Here it is folks, Project Triton! Bought with real money, this Impulse Blue MQ Triton Exceed is the first ever Loaded4X4 project vehicle. We’re going to go through it like a ‘dose of salts’, junk the junk and replace it all with quality aftermarket gear, detailing the process as we go along.
We’re going to show you what you can do legally, possibly with some engineering approval being required, to build a super competent off-road and touring all-rounder.
Why the Triton we hear you ask?
Well, it hands down won our recent Facebook poll “Which 4X4 DC ute do you think we should buy?”, attracting 44 per cent of the vote. The runner up with just 18 per cent of the vote was the Hilux SR.
You can read about the Barbarian SVP (pictured above) here.
I also happen to think it’s the best value 4X4 dual-cab ute available right now. Out of the box, the Exceed comes with Mitsubishi’s excellent Super Select drivetrain and is one of only two of these types of utes (auto Amaroks are the other) that offer the choice of permanent all-wheel-drive. A diff lock is standard, the auto is a five-speed Aisin, straight out of the Pajero (it’s strong), there’s none of that 6-speed with two overdrives nonsense and the engine is a sweet little unit. All of that for $44,000 on the road with window tinting – that’s ‘off-the-street pricing’ – makes HiLux and Ranger look well overpriced.
Of course, it’s not all good news, never is with cars. The Triton’s suspension is crap in my opinion, although David disagrees with me to some extent on this subject.
The driver’s armrest areas could well be lumps of wood for all the comfort they offer, the ‘leather look’ door trims in the Exceed look less impressive than the lower spec GLS items, there’s a couple of iffy bits of paintwork and the front passenger seat shakes over every bump, something that I expect will improve when the stock and extraordinarily undersized shocks are binned.
You can read about the Desert Slayer (pictured above) here.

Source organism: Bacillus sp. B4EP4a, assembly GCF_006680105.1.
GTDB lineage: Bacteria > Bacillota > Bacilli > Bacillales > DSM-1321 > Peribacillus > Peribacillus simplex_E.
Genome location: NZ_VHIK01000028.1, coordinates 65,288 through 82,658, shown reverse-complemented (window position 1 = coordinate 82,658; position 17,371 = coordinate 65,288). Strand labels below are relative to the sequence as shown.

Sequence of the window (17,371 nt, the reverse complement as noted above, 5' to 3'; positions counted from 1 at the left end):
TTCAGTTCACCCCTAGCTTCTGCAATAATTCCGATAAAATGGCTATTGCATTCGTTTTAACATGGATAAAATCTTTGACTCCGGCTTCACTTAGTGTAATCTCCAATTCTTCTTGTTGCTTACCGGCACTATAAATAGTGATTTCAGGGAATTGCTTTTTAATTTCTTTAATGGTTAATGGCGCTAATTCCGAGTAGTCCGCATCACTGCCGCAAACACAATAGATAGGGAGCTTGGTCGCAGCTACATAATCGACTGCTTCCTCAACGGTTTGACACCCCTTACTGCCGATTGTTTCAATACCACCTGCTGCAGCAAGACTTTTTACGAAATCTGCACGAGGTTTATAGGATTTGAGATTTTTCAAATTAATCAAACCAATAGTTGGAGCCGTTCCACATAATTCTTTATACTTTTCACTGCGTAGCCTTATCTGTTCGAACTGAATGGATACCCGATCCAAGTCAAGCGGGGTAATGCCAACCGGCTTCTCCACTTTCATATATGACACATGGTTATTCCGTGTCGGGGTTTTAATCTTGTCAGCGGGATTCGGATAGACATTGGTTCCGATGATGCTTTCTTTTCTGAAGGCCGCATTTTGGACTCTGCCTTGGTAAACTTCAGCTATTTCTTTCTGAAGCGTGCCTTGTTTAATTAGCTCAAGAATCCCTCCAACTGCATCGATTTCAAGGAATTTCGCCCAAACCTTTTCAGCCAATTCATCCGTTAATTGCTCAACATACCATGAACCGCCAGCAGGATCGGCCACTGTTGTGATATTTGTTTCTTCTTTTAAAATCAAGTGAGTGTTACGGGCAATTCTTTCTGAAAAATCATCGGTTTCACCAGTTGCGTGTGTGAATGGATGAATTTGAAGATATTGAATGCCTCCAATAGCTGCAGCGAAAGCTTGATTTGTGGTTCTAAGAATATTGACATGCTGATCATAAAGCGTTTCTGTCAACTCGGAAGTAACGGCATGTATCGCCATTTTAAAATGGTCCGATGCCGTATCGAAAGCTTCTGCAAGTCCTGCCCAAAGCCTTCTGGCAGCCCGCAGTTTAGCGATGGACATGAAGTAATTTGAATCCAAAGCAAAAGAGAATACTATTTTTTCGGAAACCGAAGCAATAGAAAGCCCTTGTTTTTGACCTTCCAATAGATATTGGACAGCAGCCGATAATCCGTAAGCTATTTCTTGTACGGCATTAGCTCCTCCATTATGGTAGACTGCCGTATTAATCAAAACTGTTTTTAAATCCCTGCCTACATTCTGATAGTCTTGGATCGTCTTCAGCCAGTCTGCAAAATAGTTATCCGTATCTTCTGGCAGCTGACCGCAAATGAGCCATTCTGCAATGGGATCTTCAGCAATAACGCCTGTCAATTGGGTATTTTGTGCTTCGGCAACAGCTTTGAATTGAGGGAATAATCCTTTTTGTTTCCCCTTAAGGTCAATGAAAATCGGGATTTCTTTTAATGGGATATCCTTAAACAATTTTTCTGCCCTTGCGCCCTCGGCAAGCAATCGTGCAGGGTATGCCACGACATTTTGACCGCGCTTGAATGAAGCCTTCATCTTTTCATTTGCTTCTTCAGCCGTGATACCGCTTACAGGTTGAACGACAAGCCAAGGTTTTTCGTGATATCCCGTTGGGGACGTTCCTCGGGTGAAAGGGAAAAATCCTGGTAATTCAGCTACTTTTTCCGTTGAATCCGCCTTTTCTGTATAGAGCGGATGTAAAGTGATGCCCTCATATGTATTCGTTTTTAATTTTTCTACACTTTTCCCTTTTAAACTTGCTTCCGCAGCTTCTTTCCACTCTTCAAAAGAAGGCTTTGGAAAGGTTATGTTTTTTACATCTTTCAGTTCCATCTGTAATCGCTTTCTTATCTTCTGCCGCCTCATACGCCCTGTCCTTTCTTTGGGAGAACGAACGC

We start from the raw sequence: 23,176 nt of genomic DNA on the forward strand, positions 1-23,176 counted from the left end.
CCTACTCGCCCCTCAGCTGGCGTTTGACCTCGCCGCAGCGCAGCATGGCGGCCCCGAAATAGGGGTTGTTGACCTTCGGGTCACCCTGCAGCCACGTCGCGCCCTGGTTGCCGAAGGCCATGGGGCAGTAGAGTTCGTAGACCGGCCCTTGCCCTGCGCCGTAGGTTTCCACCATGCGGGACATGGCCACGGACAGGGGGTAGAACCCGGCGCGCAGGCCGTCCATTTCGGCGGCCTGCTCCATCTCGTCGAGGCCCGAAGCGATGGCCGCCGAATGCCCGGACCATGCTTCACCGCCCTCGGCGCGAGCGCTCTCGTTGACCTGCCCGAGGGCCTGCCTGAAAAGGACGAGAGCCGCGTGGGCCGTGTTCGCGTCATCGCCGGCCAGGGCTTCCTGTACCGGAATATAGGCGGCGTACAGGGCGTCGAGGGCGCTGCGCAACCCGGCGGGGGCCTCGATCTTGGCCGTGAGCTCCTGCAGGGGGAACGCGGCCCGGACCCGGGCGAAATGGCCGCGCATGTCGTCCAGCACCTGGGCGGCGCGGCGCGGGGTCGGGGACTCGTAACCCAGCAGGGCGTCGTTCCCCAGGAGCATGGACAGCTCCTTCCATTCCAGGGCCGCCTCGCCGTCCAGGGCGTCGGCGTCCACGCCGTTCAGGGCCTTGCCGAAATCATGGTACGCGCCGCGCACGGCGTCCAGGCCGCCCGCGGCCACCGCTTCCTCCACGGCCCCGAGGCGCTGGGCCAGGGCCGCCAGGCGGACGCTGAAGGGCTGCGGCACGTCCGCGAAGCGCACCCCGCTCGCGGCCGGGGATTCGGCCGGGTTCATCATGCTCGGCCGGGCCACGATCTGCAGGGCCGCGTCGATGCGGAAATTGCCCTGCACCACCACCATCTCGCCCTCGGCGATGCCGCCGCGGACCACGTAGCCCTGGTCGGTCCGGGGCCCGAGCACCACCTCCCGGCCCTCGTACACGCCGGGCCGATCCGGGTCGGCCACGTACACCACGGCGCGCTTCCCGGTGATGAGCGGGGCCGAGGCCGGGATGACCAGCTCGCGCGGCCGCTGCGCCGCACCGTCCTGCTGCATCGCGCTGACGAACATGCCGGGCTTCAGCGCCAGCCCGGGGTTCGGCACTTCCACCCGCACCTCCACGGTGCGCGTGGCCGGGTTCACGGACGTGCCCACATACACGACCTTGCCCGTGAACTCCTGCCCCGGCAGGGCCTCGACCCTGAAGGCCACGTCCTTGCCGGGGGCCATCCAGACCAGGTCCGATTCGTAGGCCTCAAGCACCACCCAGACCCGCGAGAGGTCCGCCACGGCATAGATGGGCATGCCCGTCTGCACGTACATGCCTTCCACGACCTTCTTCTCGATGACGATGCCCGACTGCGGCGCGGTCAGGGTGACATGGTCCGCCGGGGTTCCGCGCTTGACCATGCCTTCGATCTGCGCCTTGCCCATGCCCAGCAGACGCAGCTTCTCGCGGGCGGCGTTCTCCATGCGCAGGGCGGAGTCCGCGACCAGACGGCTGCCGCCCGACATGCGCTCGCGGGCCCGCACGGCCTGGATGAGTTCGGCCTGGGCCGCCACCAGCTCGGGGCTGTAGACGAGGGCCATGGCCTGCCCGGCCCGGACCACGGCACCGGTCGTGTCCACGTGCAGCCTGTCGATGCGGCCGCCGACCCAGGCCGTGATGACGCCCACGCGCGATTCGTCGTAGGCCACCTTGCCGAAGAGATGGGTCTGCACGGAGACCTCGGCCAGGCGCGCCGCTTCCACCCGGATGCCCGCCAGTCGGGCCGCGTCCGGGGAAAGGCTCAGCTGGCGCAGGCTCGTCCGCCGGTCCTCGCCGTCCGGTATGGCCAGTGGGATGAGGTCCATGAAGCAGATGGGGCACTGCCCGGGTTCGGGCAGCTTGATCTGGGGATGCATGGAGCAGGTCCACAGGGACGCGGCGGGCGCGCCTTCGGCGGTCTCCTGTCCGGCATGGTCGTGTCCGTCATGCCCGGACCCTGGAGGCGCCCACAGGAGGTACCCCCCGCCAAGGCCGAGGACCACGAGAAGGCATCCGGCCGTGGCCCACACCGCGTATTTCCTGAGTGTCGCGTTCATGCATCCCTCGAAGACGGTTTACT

And then there’s the looks. Roothy once described the MQ Triton as “a bucket with chrome handles” and he’s probably not too far off the mark in the opinion of most. The wheelbase is too short for the body and tray and the narrow width of the Triton is at odds with it’s length. But there’s plenty of potential looking to be exploited here, and the one thing the Triton isn’t is bland.
By the way, that short wheelbase and narrow body mean the Triton is right at home on narrow, twisting High Country tracks and this one will be seeing a few of those.
So with all of that in mind, this build is going to be about turning a stock MQ Triton into an off-roading and touring beast, that looks good!
First up, we’re going to drive it for a month or so and see how we get along. Then we are going to look at changing/adding/modifying the following, in no specific order;
New alloy wheels
New (larger) LT tyres (along with engineering certification if required)
Replace the suspension front and rear, including a modest lift
Fit a bull bar
Fit a rear protection bar
Fit rock sliders
Design and build some bar work for the tray that improves storage and offers some basic roll-over protection
Add some exterior lighting
Fit interior seat covers
Fit a 12V fridge in tray
Fit some serious underbody protection
Whatever else we think needs doing along the way!
We’ll document the build on this website, and include feature articles on each segment of the Project Triton build in our upcoming FREE eMag editions that you can subscribe to here – The Magazine
During and after the build we are going to put Project Triton to the test in the Barossa Valley at David’s Adventure 4WD test track, along with trips to the Victorian High Country, the New South Wales Snowies, the Victorian deserts and the Simpson Desert just to name a few destinations already locked in.